US 2872094 A
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Feb. 3, 1959 E. E. LEPTIEN 2,872,094
ANTI-SKID COMPOSITIONS AND CONTAINER MATERIAL COATED THEREWITH Filed Nov. 9, 1956 COATED VVh-H COLLOID/IL SILICA F in .1. AND
Ex TENDER 17:4 TEE/A L COA 11:0 VV/ TH COLLOID/u. SILICA Exrs/vame MA Tee/AL.
INVENTOR. ELMEI? E. LEFT/EN.
WMWMAM 147T ORNEKS United Stt ANT I-SKID COMPOSITIONS AND CONTAINER MATERIAL COATED TI-EREWITH Application November 9, 1956, Serial No. 621,349
7 Claims. (Cl. 229-35) This invention relates to non--skid or anti-slipping compositions for application to container materials, par-- ticularly cellulosic paper materials, including kraft bag stock, paperboard and the like. It also relates to cellulosic containers and container materials of the above paper type having outer surfaces coated with said compositions. This application is a continuation-in-part of my application Serial No. 552,961, filed December 13, 1955.
While the novel compositions of the present invention are suitable for treating a wide variety of paper container materials to enhance the surface frictioning qualities thereof, for reasons of simplicity the following description and discussion of prior art is directed to its use in connection with kraft paper bag material. In describing the container material product of improved slip resistance,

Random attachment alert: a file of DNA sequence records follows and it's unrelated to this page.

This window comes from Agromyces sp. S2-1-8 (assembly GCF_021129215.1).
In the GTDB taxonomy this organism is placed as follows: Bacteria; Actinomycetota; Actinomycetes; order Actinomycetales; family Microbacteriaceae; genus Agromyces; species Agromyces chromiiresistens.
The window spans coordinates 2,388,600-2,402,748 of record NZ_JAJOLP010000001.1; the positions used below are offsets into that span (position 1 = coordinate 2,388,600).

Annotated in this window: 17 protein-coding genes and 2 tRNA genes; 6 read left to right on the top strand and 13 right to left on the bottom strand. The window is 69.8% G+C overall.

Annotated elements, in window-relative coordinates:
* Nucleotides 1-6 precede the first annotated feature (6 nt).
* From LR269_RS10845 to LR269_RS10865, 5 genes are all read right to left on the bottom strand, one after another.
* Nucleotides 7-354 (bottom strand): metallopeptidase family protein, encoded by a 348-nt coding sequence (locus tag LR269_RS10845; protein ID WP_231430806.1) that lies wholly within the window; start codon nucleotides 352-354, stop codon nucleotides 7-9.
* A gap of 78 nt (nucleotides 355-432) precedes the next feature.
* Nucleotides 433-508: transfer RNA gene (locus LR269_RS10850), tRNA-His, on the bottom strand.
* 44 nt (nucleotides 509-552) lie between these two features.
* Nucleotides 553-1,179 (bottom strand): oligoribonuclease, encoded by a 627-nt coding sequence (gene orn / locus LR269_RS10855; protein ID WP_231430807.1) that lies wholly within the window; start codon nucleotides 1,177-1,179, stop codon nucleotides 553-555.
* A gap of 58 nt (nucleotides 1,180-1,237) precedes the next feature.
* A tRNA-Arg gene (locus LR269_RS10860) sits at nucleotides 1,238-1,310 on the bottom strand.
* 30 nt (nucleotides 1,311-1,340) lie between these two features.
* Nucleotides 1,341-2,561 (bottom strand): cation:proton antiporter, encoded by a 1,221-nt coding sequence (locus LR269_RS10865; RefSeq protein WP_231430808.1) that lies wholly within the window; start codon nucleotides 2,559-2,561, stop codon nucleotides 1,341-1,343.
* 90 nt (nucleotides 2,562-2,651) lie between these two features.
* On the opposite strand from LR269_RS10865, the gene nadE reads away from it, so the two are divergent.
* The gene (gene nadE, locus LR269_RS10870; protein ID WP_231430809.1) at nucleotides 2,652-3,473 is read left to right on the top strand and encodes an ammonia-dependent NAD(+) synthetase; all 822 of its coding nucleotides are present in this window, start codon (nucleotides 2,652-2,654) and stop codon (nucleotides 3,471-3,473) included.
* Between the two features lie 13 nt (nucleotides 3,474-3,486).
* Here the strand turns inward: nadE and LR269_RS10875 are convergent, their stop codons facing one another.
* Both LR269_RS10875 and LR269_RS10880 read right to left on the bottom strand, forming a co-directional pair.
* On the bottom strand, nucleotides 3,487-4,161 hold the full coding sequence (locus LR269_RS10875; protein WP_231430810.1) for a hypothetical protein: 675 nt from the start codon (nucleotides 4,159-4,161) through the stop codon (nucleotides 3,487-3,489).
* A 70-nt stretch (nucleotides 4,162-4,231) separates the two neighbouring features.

reference is also made to kraft paper. It is to be understood, however, that the present invention is not so limit+ ed, but is applicable to similar paper materials such as paperboard, etc.
In the accompanying drawing, Fig. 1 is a perspective partly in section of a multiwalled cellulosic packaging container bearing printed matter, the outer wall of which is coated with discrete particles of the anti-skid composition of the present invention. Fig. 2-is an enlarged end view of a similar bag with a section thereof cut away to illustrate multiwalled construction, and with the exterior surface of the outer wall coated with the anti-skid composition of the present invention.
Perhapsthe simplest approach to the manufacture of a paper which has more than average resistance to slipping upon itself is the formulation of a rough finish paper. For many applications, however, such a rough finish paper is not entirely satisfactory. For example, in the case of large multiwall bag containers, the surface of the rough finish paper was not sufi'iciently slip resistant to prevent toppling of bags piled upon themselves in transit as well as in storage. Obviously, the lower the density of the contents of such a large bag, the greater the likelihood of skidding and slipping when the bags are stacked. Although rough paper may be satisfactory in some instances, its surface has very poor printing characteristics, e. g., the rougher the finish, the more blotting or irregular spreading upon application of the ink, which results in printed matter unpleasant to the eye. Development of special inks to solve the spreading problem has met with only limited success.
the use of non-skid inks, but printing characteristics are not much improved.